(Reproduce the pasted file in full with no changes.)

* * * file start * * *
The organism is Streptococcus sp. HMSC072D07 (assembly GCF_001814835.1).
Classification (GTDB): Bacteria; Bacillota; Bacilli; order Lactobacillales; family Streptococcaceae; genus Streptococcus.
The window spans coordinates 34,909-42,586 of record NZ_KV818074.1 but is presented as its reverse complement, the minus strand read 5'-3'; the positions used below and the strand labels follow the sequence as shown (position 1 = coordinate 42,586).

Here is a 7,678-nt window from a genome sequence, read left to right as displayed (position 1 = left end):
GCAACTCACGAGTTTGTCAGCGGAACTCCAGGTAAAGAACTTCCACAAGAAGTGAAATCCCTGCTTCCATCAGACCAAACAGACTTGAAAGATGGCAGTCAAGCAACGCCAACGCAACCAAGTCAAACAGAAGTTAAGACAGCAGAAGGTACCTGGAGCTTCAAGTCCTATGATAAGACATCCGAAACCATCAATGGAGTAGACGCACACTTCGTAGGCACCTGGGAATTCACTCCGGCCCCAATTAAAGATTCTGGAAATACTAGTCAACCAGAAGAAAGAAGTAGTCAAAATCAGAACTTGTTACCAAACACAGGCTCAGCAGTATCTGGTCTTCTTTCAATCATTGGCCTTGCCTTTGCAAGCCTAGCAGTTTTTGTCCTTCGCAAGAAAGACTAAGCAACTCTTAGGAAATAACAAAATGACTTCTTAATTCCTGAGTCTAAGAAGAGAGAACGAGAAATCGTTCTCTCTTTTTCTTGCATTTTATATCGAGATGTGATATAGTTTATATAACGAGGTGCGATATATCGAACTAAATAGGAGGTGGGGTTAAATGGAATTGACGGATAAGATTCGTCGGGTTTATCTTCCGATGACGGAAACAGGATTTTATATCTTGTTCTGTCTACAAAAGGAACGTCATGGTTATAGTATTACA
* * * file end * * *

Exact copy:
The organism is Streptococcus sp. HMSC072D07 (assembly GCF_001814835.1).
Classification (GTDB): Bacteria; Bacillota; Bacilli; order Lactobacillales; family Streptococcaceae; genus Streptococcus.
The window spans coordinates 34,909-42,586 of record NZ_KV818074.1 but is presented as its reverse complement, the minus strand read 5'-3'; the positions used below and the strand labels follow the sequence as shown (position 1 = coordinate 42,586).

Here is a 7,678-nt window from a genome sequence, read left to right as displayed (position 1 = left end):
GCAACTCACGAGTTTGTCAGCGGAACTCCAGGTAAAGAACTTCCACAAGAAGTGAAATCCCTGCTTCCATCAGACCAAACAGACTTGAAAGATGGCAGTCAAGCAACGCCAACGCAACCAAGTCAAACAGAAGTTAAGACAGCAGAAGGTACCTGGAGCTTCAAGTCCTATGATAAGACATCCGAAACCATCAATGGAGTAGACGCACACTTCGTAGGCACCTGGGAATTCACTCCGGCCCCAATTAAAGATTCTGGAAATACTAGTCAACCAGAAGAAAGAAGTAGTCAAAATCAGAACTTGTTACCAAACACAGGCTCAGCAGTATCTGGTCTTCTTTCAATCATTGGCCTTGCCTTTGCAAGCCTAGCAGTTTTTGTCCTTCGCAAGAAAGACTAAGCAACTCTTAGGAAATAACAAAATGACTTCTTAATTCCTGAGTCTAAGAAGAGAGAACGAGAAATCGTTCTCTCTTTTTCTTGCATTTTATATCGAGATGTGATATAGTTTATATAACGAGGTGCGATATATCGAACTAAATAGGAGGTGGGGTTAAATGGAATTGACGGATAAGATTCGTCGGGTTTATCTTCCGATGACGGAAACAGGATTTTATATCTTGTTCTGTCTACAAAAGGAACGTCATGGTTATAGTATTACA